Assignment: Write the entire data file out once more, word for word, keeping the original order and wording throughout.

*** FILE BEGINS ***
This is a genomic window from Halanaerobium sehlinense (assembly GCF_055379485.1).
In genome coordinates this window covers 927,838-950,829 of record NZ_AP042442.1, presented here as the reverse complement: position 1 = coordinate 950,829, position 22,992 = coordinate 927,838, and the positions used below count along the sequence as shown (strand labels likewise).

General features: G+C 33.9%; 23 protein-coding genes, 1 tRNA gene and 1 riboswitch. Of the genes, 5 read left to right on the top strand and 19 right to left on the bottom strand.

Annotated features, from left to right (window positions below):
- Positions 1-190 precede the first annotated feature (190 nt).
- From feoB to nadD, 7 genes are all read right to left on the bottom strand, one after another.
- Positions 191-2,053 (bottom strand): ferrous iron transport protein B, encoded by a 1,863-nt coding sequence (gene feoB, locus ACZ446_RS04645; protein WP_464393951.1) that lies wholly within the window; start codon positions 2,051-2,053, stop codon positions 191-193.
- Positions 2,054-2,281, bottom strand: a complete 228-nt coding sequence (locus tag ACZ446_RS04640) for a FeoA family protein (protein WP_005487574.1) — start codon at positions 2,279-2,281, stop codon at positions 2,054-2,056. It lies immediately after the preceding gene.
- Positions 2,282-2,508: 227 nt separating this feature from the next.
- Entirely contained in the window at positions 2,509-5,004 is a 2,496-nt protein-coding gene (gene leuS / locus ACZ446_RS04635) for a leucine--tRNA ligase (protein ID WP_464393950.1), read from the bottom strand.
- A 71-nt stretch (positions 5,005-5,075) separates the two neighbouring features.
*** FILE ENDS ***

This is a genomic window from Halanaerobium sehlinense (assembly GCF_055379485.1).
In genome coordinates this window covers 927,838-950,829 of record NZ_AP042442.1, presented here as the reverse complement: position 1 = coordinate 950,829, position 22,992 = coordinate 927,838, and the positions used below count along the sequence as shown (strand labels likewise).

General features: G+C 33.9%; 23 protein-coding genes, 1 tRNA gene and 1 riboswitch. Of the genes, 5 read left to right on the top strand and 19 right to left on the bottom strand.

Annotated features, from left to right (window positions below):
- Positions 1-190 precede the first annotated feature (190 nt).
- From feoB to nadD, 7 genes are all read right to left on the bottom strand, one after another.
- Positions 191-2,053 (bottom strand): ferrous iron transport protein B, encoded by a 1,863-nt coding sequence (gene feoB, locus ACZ446_RS04645; protein WP_464393951.1) that lies wholly within the window; start codon positions 2,051-2,053, stop codon positions 191-193.
- Positions 2,054-2,281, bottom strand: a complete 228-nt coding sequence (locus tag ACZ446_RS04640) for a FeoA family protein (protein WP_005487574.1) — start codon at positions 2,279-2,281, stop codon at positions 2,054-2,056. It lies immediately after the preceding gene.
- Positions 2,282-2,508: 227 nt separating this feature from the next.
- Entirely contained in the window at positions 2,509-5,004 is a 2,496-nt protein-coding gene (gene leuS / locus ACZ446_RS04635) for a leucine--tRNA ligase (protein ID WP_464393950.1), read from the bottom strand.
- A 71-nt stretch (positions 5,005-5,075) separates the two neighbouring features.